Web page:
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What is the definitional distinction between grade I, II and III sprains

What is the definitional distinction between grade I, II and III sprains? How would these various grades of injury present distinctly on examination? 

 


A grade I sprain results from mild stretching of a ligament with microscopic tearing only. Patients have mild swelling and tenderness. There is no objective joint instability on examination.

It is often a clinical (subjectively applied) diagnosis: if a patients says "I twisted my ankle and it hurts" and nothing is seen objectively, the diagnosis often applied would be "grade I" sprain. Many such patients have nothing wrong with them, giving rise to the incorrect notion that grade I sprain (when it truly occurs) is completely inconsequential injury.

Signal change in the MCL indicates an injury (compare to ITB laterally (which is darker)), but the gross course of the ligament is unchanged


A grade II sprain is a more severe injury involving an incomplete tear/macroscopic stretching of a ligament.

Patients can have moderate pain, swelling, tenderness, and ecchymosis.

 

There is mild to moderate joint instability on exam with some restriction of the range of motion and loss of function. If a grade II sprain is found in the leg, weight bearing and ambulation are painful. Here is there is tearing within the ligament, but some fibers are in continuity

think pulled taffy:

 


A grade III sprain involves a complete tear of a ligament.

This is often the result of higher energy mechanisms, such as the valgus blow to the knee shown below (likely to injure the MCL)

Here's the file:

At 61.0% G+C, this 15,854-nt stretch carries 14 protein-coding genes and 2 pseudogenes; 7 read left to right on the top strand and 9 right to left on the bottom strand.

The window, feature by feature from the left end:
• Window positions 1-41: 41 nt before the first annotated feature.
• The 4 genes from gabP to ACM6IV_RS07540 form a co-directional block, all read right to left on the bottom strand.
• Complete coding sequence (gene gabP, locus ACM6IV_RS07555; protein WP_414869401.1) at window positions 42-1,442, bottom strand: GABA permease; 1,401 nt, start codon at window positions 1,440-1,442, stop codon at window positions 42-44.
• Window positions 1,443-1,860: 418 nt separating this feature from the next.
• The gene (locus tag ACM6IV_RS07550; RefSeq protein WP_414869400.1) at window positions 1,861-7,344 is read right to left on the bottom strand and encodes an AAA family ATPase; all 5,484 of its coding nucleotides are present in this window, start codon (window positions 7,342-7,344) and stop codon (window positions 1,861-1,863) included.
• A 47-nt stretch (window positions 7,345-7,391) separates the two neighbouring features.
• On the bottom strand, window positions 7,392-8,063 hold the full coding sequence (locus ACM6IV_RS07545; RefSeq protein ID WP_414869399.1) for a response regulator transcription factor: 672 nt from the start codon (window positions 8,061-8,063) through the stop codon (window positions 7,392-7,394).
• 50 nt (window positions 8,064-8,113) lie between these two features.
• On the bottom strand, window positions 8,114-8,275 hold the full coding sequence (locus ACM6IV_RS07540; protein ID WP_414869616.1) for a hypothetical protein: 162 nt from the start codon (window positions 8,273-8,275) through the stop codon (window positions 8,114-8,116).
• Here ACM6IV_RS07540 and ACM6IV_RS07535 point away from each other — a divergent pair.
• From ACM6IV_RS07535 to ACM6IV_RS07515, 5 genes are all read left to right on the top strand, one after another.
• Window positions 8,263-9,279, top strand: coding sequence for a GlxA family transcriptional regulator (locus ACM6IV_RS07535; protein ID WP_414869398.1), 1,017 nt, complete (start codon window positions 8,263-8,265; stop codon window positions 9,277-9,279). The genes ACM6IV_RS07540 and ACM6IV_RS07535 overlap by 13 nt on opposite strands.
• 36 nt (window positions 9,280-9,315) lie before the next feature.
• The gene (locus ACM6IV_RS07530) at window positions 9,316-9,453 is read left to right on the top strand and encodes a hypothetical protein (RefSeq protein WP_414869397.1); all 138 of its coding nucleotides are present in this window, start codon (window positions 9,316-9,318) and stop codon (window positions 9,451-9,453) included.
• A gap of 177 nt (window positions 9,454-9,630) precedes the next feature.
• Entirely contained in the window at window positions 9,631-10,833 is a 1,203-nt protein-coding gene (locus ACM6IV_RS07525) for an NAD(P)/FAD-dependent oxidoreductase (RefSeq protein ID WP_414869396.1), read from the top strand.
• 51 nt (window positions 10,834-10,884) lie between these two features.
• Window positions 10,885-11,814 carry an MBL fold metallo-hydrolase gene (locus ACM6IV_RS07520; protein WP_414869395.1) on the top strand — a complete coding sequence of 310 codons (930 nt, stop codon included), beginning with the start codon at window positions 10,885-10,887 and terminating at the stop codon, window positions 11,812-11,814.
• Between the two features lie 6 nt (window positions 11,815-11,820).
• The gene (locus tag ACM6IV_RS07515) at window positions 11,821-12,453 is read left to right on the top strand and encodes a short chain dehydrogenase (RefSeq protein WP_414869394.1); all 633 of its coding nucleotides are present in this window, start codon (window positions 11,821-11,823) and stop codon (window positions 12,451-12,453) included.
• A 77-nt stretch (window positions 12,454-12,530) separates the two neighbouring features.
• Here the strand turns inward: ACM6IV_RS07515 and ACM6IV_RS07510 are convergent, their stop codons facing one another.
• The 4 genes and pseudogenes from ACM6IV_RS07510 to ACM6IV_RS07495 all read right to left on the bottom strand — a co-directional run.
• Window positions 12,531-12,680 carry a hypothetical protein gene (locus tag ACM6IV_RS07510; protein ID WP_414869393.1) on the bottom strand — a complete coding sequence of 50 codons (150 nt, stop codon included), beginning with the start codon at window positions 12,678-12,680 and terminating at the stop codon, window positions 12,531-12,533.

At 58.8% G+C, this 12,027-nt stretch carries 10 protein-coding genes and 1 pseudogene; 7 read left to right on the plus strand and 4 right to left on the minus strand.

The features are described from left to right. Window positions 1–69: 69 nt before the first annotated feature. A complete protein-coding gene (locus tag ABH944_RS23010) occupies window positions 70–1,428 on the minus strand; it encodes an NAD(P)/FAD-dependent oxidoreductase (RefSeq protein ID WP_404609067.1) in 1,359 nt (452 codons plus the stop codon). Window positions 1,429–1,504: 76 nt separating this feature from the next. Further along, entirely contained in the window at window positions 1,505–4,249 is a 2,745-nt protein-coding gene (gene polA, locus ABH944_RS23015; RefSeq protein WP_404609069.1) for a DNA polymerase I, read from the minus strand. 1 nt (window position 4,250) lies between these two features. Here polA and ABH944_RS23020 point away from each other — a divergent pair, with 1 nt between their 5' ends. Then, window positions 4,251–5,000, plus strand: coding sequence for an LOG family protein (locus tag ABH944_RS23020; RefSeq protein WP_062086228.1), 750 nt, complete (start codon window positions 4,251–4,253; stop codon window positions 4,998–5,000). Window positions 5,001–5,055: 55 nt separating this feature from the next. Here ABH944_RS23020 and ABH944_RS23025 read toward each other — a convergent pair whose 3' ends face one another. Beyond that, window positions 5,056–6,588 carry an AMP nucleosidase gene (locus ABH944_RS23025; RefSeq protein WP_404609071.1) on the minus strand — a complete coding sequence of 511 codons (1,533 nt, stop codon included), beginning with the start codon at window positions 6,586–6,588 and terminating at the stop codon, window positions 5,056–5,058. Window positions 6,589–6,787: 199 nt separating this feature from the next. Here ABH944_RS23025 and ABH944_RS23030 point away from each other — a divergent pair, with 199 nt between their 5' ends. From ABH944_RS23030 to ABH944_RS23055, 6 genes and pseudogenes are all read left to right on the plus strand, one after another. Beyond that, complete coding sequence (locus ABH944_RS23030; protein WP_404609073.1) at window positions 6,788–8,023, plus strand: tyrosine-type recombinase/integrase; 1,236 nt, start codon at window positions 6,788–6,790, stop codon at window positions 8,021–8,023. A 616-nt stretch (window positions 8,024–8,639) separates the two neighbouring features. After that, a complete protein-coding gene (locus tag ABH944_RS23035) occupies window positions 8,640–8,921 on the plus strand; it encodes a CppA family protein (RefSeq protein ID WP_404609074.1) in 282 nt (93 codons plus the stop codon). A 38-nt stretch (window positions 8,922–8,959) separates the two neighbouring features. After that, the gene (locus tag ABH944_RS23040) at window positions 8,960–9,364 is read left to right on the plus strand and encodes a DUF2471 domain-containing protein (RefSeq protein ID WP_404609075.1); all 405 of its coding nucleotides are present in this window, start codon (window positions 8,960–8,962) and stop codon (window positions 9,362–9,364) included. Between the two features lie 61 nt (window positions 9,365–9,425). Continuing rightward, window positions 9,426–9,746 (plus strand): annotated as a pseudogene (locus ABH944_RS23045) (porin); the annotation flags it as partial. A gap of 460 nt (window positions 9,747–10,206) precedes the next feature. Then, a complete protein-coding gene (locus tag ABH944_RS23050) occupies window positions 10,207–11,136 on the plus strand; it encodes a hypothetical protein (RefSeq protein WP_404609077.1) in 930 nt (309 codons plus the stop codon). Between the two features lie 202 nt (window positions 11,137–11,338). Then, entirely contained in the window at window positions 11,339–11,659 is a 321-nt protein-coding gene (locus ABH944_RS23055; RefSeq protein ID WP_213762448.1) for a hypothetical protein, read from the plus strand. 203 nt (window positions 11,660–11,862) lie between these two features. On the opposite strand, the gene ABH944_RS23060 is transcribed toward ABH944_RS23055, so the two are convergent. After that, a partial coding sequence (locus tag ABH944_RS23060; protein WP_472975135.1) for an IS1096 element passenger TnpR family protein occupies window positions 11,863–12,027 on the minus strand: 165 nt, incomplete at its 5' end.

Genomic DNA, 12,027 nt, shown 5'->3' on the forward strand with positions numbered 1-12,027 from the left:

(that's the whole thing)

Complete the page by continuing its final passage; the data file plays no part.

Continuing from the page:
There is significant laxity perceived by the examiner. Patients might be unable to bear weight or ambulate. Paradoxically, perhaps, this may hurt less than a grade 2, as once the ligament is torn, it no longer is provoked with every step.
Here is there is disruption the ligament. Why is there bone edema near the red asterisk ?

 

 

Note that a complete tear is the same as a grade III sprain

 

 

Here is a RUPTURED anterior cruciate. It is medically correct to call this a grade III sprain – though nobody does....

 

OTHER POINTS:


There are proprioceptive nerves are within the ligament (informing the brain just how bent the joint is you might say) and therefore even a grade I sprain can cause proprioceptive disruption.

Also, there can be a chondral injury from impaction even with a grade I sprain (that's the edema seen near the red asterisk, above). In all, Grade I injuries may be less benign than they might seem.

 

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